What Is a Peak?
A peak is the highest point between the end of an economic expansion and the start of a contraction in a business cycle. The peak of the cycle refers to the last month before several key economic indicators, such as employment and new housing starts, begin to fall. It is at this point real GDP spending in an economy is at its highest level. The peak is the pinnacle of the business cycle and its opposite is the trough, which represents the lowest point in a business cycle.
- A peak is the highest point of a business cycle and is followed by a contraction and eventual trough.
- Peaks are called after the fact once economic indicators have confirmed that contraction has set in and isn't simply noise.
- Peak to peak business cycles have been lasting longer on average for the U.S. economy.
Understanding the Peak
The peak is one of the four phases in the business cycle. The business cycle has no specific order as it simply repeats, but the four phases are recovery/expansion, peak, contraction/recession, and trough. Business cycles are dated according to when the direction of economic activity changes and are measured by the time it takes for an economy to go from one peak to another.
Because economic indicators change at different times, it is the National Bureau of Economic Research (NBER) that ultimately determines the official dates of peaks and troughs in U.S. business cycles. On June 8, 2020, for example, the NBER announced that the U.S. economy had hit a peak in February 2020. The announcement of the peak represented the end of a 128 month expansion for the U.S. economy, making it the longest in U.S. history by 8 months.
How a Peak is Measured
Broadly speaking, a peak represents the top of any cycle. The term originates from physics, where it is defined as the maximum point in a wave or alternating signal. As applied to economics and finance, a peak represents the high point in a business or financial market cycle. A business cycle is primarily measured in terms of real gross domestic product (GDP), but it also draws upon changes in real income, employment, and industrial production figures. Economic expansions are measured by the increase in GDP from the trough to the peak of a cycle, and contractions are measured by the decrease in GDP from the peak to the trough.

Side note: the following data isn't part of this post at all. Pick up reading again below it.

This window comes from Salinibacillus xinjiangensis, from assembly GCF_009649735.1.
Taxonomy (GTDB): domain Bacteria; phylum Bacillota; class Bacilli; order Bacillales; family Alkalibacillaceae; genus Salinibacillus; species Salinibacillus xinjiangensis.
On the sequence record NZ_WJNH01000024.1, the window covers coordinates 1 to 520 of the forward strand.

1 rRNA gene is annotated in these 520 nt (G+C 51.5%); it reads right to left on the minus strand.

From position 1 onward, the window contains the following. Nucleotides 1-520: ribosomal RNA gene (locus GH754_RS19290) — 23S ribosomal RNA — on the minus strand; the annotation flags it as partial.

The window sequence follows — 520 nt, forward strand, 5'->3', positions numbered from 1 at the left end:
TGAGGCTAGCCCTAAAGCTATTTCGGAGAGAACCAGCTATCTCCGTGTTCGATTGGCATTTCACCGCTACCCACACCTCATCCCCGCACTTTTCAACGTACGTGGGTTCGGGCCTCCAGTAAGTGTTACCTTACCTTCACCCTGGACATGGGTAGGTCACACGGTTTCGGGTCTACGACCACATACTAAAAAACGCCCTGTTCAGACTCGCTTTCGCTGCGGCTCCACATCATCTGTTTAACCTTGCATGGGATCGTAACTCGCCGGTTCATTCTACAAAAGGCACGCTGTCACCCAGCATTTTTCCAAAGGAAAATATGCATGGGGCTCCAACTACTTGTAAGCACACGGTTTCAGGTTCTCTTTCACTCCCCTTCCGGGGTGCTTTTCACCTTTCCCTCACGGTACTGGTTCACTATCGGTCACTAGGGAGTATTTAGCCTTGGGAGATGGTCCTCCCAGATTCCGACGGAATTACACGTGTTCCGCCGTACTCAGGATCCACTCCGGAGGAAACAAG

The entire business cycle is measured from one peak or trough to the next. Since the end of World War II, the average U.S. business cycle has lasted 6 years from peak to peak. Business cycles are lasting longer now than in the past: the average is 4 to 5 years when the data going back to 1860 is included. The shortest peak to peak cycle was 18 months, from 1980 to 1981, and the longest ran from 2009 to 2020, marking over 10 years. Moreover, of the five peak-to- peak cycles lasting over 100 months, three of them have occurred since the 1980s.
Why Business Cycles Occur
There is considerable debate as to the causes of the business cycle and whether it has to occur at all. Fiscal policy certainly plays a large role, as does policymakers' desire for strong growth to ensure continued public support. During an expansion phase, an economy generates positive growth in output and employment. This is good for people in general, as growing employment means growing opportunities. As the expansion matures, however, the economy can overheat as it reaches peak growth, which is usually evidenced by rising inflationary pressures.
From this point, the cycle can turn over for various reasons. Often, the Federal Reserve attempts to tamp down inflation by raising interest rates in an effort to slow down investments and consumer spending. In turn, as growth slows, the economy may enter into a contraction phase.
These types of recessions tend to be manageable in size, although they cause job losses and periods of adjustment for businesses and households. In more extreme cases, and in particular when the expansion phase is the result of excess credit, there can be a more violent and uncontrolled correction that leads to a financial crisis. The recession of 2008-2009 was an example of how a massive buildup of debt and speculative investment are capable of triggering a very sharp recession.